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Sinn Féin's Gerry Adams sitting beside Oscar Wilde in Merrion Square this week
Sinn Féin's Gerry Adams sitting beside Oscar Wilde in Merrion Square this week
Image: Laura Hutton/Photocall Ireland

'A crowd of headbangers': 5 winners and 5 losers from the political week

You win some, you lose some…
Jun 28th 2014, 6:30 PM 7,068 4

EVERY WEEK, casts its eye over events inside and outside Leinster House that have got people talking.

As the saying goes: ‘You win some, you lose some.’

So here are our political winners and losers from the past seven days:

The 5 winners of the week are…

1. Paul Kehoe

The government chief whip and junior defence minister has got a promotion of sorts as he was assigned more powers over the day-to-day running of the Defence Forces with Taoiseach and Defence Minister Enda Kenny having enough on his plate. Some within Leinster House view this as a precursor to Kehoe being appointed as the actual Defence Minister, a Cabinet level position, in the reshuffle next month.

2. Leo Varadkar

The Transport Minister isn’t a stranger to giving unique and entertaining answers to parliamentary questions which are more often than not incredibly mundane.

But this week he excelled himself with this quite frankly brilliant tongue-in-cheek answer to Sinn Féin TD Sandra McLellan:

screenshot.1403859142.21889 Source:

3. Labour senators 

Efforts by Labour senators to bring an end to forced marriages were bolstered this week as the government accepted a Seanad motion to remove a legal provision that allows under 18s to get married if they get a court exemption. This legal loophole has created fears that young girls in Ireland are being coerced into marriages.

4. Joan Burton

The Social Protection Minister and Labour leadership hopeful spent nearly half-an-hour answering ours and your questions on Monday and displayed a refreshing attitude towards those sometimes unflattering impressions of her by Mario Rosenstock:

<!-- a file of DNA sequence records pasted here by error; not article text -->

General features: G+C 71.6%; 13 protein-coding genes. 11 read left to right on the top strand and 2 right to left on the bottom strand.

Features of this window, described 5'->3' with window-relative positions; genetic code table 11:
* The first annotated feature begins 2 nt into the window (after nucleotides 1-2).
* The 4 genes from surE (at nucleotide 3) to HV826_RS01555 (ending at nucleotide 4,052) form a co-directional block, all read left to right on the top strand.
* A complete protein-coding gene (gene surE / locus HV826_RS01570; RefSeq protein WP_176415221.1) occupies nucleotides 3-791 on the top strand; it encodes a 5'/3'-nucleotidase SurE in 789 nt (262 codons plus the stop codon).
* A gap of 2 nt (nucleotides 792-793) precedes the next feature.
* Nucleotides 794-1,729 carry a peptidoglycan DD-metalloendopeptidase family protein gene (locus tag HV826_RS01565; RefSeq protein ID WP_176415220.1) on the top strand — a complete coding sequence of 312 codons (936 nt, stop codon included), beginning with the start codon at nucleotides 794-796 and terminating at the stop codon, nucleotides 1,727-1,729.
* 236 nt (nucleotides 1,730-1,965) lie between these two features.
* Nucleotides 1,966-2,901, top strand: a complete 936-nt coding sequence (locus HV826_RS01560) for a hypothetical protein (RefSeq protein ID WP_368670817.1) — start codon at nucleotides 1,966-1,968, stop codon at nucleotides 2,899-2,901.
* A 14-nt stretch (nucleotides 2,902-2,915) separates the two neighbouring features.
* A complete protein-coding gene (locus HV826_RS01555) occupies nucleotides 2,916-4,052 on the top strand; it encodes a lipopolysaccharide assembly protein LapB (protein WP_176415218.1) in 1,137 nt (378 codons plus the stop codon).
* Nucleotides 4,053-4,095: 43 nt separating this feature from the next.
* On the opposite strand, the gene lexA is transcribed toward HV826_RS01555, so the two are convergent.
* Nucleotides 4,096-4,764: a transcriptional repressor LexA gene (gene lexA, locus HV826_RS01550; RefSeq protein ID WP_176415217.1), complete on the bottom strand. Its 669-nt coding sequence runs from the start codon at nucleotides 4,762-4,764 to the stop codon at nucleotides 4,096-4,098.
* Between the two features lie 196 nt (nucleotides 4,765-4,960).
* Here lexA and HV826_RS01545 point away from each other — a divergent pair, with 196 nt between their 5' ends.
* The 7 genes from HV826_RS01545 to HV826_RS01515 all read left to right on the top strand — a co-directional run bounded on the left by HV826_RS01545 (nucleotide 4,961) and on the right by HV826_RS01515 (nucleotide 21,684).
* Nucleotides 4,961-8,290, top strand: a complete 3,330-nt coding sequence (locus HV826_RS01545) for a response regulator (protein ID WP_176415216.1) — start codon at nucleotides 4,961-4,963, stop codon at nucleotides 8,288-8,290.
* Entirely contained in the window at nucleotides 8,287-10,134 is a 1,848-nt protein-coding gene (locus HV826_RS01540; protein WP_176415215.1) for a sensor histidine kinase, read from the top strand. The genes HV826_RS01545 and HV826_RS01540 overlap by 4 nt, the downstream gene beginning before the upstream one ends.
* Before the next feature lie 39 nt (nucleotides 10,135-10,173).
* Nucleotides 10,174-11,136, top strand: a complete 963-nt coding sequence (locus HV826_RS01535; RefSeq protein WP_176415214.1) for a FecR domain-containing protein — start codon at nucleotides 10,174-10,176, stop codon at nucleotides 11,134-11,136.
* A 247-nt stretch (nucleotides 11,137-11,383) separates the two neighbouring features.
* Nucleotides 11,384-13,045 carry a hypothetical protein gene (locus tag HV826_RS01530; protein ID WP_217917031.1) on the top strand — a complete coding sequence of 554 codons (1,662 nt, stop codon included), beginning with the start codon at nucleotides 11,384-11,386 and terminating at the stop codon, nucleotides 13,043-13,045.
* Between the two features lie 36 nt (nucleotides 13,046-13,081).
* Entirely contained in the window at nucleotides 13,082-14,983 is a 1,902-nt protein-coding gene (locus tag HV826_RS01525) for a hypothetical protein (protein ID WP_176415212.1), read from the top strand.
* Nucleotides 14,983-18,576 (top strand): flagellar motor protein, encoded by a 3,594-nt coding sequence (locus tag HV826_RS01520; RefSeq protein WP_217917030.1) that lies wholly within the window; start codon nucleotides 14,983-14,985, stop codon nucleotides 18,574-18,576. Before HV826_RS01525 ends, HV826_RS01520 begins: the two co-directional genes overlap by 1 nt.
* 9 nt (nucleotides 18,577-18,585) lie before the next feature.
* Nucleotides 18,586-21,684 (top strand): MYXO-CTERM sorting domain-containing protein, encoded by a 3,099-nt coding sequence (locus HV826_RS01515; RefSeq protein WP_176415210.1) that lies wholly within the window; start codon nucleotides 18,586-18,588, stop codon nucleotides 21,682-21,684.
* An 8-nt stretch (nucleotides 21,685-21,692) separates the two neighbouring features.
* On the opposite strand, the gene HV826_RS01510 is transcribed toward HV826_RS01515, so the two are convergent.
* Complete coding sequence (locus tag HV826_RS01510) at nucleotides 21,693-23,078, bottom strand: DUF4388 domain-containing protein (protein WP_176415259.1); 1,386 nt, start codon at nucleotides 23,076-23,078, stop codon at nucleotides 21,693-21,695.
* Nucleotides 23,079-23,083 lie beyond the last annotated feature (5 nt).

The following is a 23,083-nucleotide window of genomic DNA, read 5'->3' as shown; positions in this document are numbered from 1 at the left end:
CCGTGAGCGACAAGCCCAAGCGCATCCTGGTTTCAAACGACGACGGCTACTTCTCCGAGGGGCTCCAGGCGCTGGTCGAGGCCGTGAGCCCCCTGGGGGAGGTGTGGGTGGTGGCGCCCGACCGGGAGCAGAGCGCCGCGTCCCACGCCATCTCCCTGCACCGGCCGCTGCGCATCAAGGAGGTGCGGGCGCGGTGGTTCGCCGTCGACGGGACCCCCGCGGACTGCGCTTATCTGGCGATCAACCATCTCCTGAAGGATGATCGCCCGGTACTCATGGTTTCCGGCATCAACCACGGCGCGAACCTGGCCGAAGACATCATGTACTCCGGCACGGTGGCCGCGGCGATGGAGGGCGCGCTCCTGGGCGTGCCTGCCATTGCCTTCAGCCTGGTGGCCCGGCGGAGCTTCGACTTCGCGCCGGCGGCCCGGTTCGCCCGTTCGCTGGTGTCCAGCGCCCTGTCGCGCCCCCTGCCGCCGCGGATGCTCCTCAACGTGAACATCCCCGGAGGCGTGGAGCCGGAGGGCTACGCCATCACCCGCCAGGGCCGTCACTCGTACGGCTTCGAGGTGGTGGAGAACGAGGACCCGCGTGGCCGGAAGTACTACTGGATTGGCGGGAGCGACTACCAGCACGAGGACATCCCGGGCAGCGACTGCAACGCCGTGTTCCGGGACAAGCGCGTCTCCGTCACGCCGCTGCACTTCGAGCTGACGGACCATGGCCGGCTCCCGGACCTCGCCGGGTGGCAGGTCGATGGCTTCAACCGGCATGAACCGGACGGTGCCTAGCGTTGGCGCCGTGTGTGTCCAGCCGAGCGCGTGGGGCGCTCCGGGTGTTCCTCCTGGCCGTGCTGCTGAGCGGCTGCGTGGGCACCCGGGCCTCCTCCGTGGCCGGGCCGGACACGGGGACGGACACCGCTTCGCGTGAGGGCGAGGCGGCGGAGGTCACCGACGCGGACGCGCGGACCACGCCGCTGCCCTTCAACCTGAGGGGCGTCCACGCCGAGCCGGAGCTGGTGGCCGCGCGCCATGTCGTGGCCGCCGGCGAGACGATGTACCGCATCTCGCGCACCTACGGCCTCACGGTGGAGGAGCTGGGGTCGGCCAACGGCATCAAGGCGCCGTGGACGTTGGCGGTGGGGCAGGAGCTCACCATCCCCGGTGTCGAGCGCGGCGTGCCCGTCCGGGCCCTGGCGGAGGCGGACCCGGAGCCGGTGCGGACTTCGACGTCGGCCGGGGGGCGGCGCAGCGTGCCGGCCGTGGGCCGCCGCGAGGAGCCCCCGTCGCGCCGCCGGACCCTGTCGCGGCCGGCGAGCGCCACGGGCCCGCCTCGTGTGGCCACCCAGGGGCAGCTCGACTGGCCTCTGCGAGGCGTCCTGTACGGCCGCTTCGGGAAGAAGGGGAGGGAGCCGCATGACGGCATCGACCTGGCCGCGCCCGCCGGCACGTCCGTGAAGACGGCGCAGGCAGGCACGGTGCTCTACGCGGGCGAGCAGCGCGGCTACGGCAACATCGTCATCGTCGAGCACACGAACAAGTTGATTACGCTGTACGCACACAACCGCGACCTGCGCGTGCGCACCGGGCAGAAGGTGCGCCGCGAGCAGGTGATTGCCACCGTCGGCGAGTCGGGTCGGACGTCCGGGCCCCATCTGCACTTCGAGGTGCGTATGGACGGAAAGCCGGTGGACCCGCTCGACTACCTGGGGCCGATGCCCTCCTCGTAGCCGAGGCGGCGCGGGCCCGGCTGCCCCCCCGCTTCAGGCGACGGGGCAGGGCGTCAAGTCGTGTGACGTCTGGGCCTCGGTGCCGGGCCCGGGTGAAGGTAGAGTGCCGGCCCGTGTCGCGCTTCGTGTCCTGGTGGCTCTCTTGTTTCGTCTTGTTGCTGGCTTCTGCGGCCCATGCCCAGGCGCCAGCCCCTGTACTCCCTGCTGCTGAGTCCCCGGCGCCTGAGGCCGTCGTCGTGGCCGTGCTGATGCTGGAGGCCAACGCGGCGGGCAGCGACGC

Source: Video

5. Alan Kelly

Whatever the outcome of next week’s Labour deputy leadership contest you can’t fault the Public Transport Minister for his incredibly savvy media campaign in recent weeks. Kelly has been more prominent in the last three weeks than he has in three years with a string of timely announcements aimed at boosting his profile. But do the grassrooots Labour members care and has it worked? We’ll know by this time next week.

… and the 5 losers of the week are…

1. Brian Crowley

The Ireland South MEP has joined, in one of his former parliamentary colleague’s words, “a crowd of headbangers” in the European Parliament and as a result lost the Fianna Fáil whip. For Crowley it has never been about party affiliation but personal vote. He is said to have his eye on the presidency but any campaign for the Áras will surely be damaged by his association with a grouping full of racist, xenophobic and anti-gay parties.

2. Micheál Martin

Despite garnering the support of most of his parliamentary party over the Crowley issue, the Fianna Fáil leader again finds himself undermined by one of his own and in this case his party’s only MEP. The Soldiers of Destiny are left without a representative in Europe after this week – a blow to Martin’s authority as we analysed on Wednesday.

3. Enda Kenny

Two years ago the Taoiseach suggested the sensitive documents about the bank guarantee may have been shredded prior to him taking office in the Department of the Taoiseach:

Source: Video

Two years on there is no basis for the claim and yet he continues to stand by it refusing to withdraw what Micheál Martin said this week was a “partisan slur”.

4. James Reilly

The Health Minister may not be in the job much longer but he was forced to admit this week that the HSE will once more need a supplementary budget for the year. Not unusual even in Fianna Fáil’s time in government, but it’s not good news for Reilly that he has struggled to reign in costs even at a time of crippling austerity in many other areas of State spending.

Ban on use of sunbeds for under 18's. Source: Laura Hutton/Photocall Ireland

5. Banking inquiry

The principal problem for the banking inquiry is that it was undermined right from the start when the government messed around with the membership. Now that it’s got under way or at least the initial phases have it is already hitting setbacks after we discovered this week that the Oireachtas committee will be unable to discuss a crucial Cabinet meeting.

In fairness this was always known and the inquiry will have access to everything else including previously unreleased documentation, but this week’s news underlines the extent to which it’s not been a good start for the long-awaited probe.

Like politics? Then ‘Like’’s Politics page?

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Pro-family and anti-immigration: Who are Brian Crowley’s new mates?


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Hugh O'Connell


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